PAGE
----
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Local entrepreneurs carry on with cottage foods

Extension’s groundwork in food safety for cottage food producers meant speedy response during COVID-19

Woman arranging tomatoes in a display stand
Cottage foods are a creative way to earn money while fulfilling a consumer desire for local foods. Pictured: Kathy Lange of Barefoot Gardens Rochester

In March 2020, Kathy Lange wasn’t sure whether to start the seeds that would fill her half-acre of fruit and veggies that she cans to sell. COVID-19 was turning the world upside down.

“I was wrapped up tight for a while,” says Lange, whose cottage food business is Barefoot Gardens Rochester. “I knew immediately it was going to be a major change. Maybe not so much with how I operate from my home, but from the sales end.”

Lange decided to go ahead and plant the seeds—it offered peace and hope to tend to them. Then she watched the news and stayed connected to the cottage food industry to see if, or how, she’d be able to sell her pickles, sauerkraut, preserves and juices.

The cottage food community

The 2015 cottage food law allows Minnesotans to make and sell certain types of food from their home kitchens, or “cottage,” without a license as long as they register annually with Minnesota Department of Agriculture (MDA) and complete food safety training provided by Extension. 

While the cottage food law is still young, there is a strong community of these entrepreneurs. There are 4,100 registered cottage food producers in Minnesota. Extension’s Cottage Food Connections and Cottage Food Q&A blog helps connect producers with food safety answers. 

A collaboration among the Minnesota Farmers Market Association, Minnesota Cottage Food Producers Association, MDA, and Extension made it possible to assist cottage food producers with developing a required preparedness plan.

Cottage food – a critical sector 

Cottage food producers were included as critical sectors and could continue to work during the stay at home order if safety measures were taken. “Cottage food producers have been more than willing and receptive to practices to help keep themselves, their families and their customers safe,” says Kathy Brandt, Extension food safety educator based in Marshall.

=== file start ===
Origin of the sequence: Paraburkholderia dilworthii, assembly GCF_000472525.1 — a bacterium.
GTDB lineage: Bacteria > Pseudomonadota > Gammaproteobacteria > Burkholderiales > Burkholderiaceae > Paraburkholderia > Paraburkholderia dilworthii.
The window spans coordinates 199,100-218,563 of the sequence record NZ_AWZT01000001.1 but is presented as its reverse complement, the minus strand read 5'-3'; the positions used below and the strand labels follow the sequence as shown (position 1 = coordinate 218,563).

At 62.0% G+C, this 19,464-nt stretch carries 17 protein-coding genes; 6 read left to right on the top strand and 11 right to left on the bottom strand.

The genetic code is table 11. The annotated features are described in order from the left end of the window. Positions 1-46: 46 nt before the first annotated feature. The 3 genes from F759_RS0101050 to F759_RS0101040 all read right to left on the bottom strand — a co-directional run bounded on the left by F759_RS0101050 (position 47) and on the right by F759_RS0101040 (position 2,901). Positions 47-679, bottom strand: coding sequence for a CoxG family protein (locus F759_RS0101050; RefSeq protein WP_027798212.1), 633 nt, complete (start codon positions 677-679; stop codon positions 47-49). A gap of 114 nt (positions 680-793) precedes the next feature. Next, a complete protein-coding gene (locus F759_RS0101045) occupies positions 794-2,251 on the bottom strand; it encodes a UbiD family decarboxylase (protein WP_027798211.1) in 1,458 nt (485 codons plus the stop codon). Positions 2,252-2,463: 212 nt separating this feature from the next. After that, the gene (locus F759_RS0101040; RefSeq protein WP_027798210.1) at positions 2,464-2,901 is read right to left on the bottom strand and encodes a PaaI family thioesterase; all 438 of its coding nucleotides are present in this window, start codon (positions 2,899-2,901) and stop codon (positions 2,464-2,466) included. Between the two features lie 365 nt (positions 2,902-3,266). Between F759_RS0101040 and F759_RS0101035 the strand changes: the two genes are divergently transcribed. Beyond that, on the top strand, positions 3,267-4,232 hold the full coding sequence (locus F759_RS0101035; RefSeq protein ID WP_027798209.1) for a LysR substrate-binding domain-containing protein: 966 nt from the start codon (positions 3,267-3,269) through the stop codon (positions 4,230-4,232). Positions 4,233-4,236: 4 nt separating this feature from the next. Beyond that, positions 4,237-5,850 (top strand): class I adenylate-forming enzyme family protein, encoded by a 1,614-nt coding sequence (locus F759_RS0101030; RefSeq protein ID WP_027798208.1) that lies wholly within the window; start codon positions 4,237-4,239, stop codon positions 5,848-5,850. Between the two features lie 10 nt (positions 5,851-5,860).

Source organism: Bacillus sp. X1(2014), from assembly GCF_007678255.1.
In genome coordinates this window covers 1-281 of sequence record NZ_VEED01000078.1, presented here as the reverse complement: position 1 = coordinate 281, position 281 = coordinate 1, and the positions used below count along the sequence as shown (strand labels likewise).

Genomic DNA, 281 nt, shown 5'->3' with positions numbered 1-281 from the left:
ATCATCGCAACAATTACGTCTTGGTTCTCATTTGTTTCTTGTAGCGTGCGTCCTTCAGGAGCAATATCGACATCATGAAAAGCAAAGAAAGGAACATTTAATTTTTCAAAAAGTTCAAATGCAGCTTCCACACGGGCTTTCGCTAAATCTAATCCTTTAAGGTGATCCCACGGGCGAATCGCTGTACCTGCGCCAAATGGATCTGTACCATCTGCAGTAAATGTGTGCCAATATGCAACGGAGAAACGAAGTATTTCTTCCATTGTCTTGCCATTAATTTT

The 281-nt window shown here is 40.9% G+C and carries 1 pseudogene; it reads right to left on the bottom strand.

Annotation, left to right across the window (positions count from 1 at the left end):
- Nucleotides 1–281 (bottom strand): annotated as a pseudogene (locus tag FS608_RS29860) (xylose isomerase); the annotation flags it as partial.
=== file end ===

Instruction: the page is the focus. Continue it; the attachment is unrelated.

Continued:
Extension’s food safety course for cottage food producers was already available in an online format, and the team rapidly released a section on COVID-19. The same research-based food safety practices that help prevent foodborne illness also help prevent the spread of viruses. These are things like careful handwashing, not working when you or a member of your household is sick, cleaning and sanitizing, and not touching ready-to-eat foods with bare hands. 

Illustration of woman holding canned food and box of fresh produce

Creative and safe product distribution

The cottage food law states that the person who makes the food must be the same person who sells and delivers the food to the consumer. Since the law does not allow food to be mailed, cottage food producers got creative in finding ways to physically distance while selling their foods at the farmers market or another location. 

“This industry has a one-to-one relationship with their customers,” says Suzanne Driessen, Extension food safety educator based in St. Cloud. “It is about the relationship, but they’ve been able to maintain that with physical distancing. People want their local products.” 

Lange has signage and an empty table in front of the farmers market table as a reminder for shoppers to stay at a safe distance. She and her husband sanitize the table, wear masks or face shields, and use hand sanitizer frequently. 

sign: "pickup number 1" from The Sugared Beet
Curbside pick-up has improved business for Sarah Effhauser, owner of The Sugared Beet, and made shopping safer for her customers.

Sales skyrocket

For Lange, sales are up by a long shot this season, probably a mix of new and returning customers. “It’s amazing to me when people come back and say they loved our products,” she says. 

Brandt and Driessen report new cottage food producers are also coming online. 

“Perhaps some who have faced unemployment during this time are taking the opportunity to get started,” says Driessen. “We’re ready to help them.”

Woman holding jar of homemade canned fruit

Wild for Minnesota’s fruits

Kathy Lange sells a huckleberry jam. “People were hesitant at first to try a different fruit,” she says. “I told them if they didn’t like it, they could get their money back. Instead they came back for more.”

Extension has recipes for jams, jellies, syrups and more for Minnesota’s wild fruits, including:

  • Blackberry and huckleberry jam
  • Chokecherry jelly
  • Gooseberry jam
  • Pincherry syrup

Have five minutes?

Watch short Extension food safety videos like “Preserve your catch,” “Dry it, you’ll like it,” and “What’s wrong with this canning recipe.

Permission is granted to news media to republish our news articles with credit to University of Minnesota Extension. Images also may be republished; please check for specific photographer credits or limited use restrictions in the photo title.

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